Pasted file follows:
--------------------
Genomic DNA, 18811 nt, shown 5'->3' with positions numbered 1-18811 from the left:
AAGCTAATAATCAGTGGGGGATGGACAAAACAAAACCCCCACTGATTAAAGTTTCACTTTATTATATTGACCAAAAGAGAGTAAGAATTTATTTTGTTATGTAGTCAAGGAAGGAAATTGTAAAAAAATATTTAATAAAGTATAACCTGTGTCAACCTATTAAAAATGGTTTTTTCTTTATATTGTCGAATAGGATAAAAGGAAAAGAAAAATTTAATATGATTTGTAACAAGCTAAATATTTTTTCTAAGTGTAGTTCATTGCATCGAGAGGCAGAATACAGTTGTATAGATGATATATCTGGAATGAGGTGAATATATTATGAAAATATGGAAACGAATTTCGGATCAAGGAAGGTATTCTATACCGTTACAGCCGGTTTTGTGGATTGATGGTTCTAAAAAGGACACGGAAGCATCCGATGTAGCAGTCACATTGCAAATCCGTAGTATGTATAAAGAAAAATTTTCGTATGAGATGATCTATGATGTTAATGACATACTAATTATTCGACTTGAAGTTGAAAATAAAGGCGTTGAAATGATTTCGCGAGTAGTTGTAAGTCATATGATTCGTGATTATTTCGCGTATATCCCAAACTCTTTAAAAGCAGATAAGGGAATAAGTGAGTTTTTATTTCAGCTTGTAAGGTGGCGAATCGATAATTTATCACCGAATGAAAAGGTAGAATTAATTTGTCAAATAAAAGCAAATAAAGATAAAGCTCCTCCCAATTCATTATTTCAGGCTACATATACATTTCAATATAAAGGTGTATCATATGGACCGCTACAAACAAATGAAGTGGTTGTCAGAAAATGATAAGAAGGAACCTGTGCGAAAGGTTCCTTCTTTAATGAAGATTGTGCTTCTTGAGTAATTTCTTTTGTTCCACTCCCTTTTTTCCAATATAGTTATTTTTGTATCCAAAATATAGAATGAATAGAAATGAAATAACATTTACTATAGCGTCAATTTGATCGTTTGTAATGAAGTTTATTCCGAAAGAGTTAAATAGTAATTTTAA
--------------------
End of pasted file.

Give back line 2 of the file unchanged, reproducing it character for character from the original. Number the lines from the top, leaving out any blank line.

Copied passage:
AAGCTAATAATCAGTGGGGGATGGACAAAACAAAACCCCCACTGATTAAAGTTTCACTTTATTATATTGACCAAAAGAGAGTAAGAATTTATTTTGTTATGTAGTCAAGGAAGGAAATTGTAAAAAAATATTTAATAAAGTATAACCTGTGTCAACCTATTAAAAATGGTTTTTTCTTTATATTGTCGAATAGGATAAAAGGAAAAGAAAAATTTAATATGATTTGTAACAAGCTAAATATTTTTTCTAAGTGTAGTTCATTGCATCGAGAGGCAGAATACAGTTGTATAGATGATATATCTGGAATGAGGTGAATATATTATGAAAATATGGAAACGAATTTCGGATCAAGGAAGGTATTCTATACCGTTACAGCCGGTTTTGTGGATTGATGGTTCTAAAAAGGACACGGAAGCATCCGATGTAGCAGTCACATTGCAAATCCGTAGTATGTATAAAGAAAAATTTTCGTATGAGATGATCTATGATGTTAATGACATACTAATTATTCGACTTGAAGTTGAAAATAAAGGCGTTGAAATGATTTCGCGAGTAGTTGTAAGTCATATGATTCGTGATTATTTCGCGTATATCCCAAACTCTTTAAAAGCAGATAAGGGAATAAGTGAGTTTTTATTTCAGCTTGTAAGGTGGCGAATCGATAATTTATCACCGAATGAAAAGGTAGAATTAATTTGTCAAATAAAAGCAAATAAAGATAAAGCTCCTCCCAATTCATTATTTCAGGCTACATATACATTTCAATATAAAGGTGTATCATATGGACCGCTACAAACAAATGAAGTGGTTGTCAGAAAATGATAAGAAGGAACCTGTGCGAAAGGTTCCTTCTTTAATGAAGATTGTGCTTCTTGAGTAATTTCTTTTGTTCCACTCCCTTTTTTCCAATATAGTTATTTTTGTATCCAAAATATAGAATGAATAGAAATGAAATAACATTTACTATAGCGTCAATTTGATCGTTTGTAATGAAGTTTATTCCGAAAGAGTTAAATAGTAATTTTAA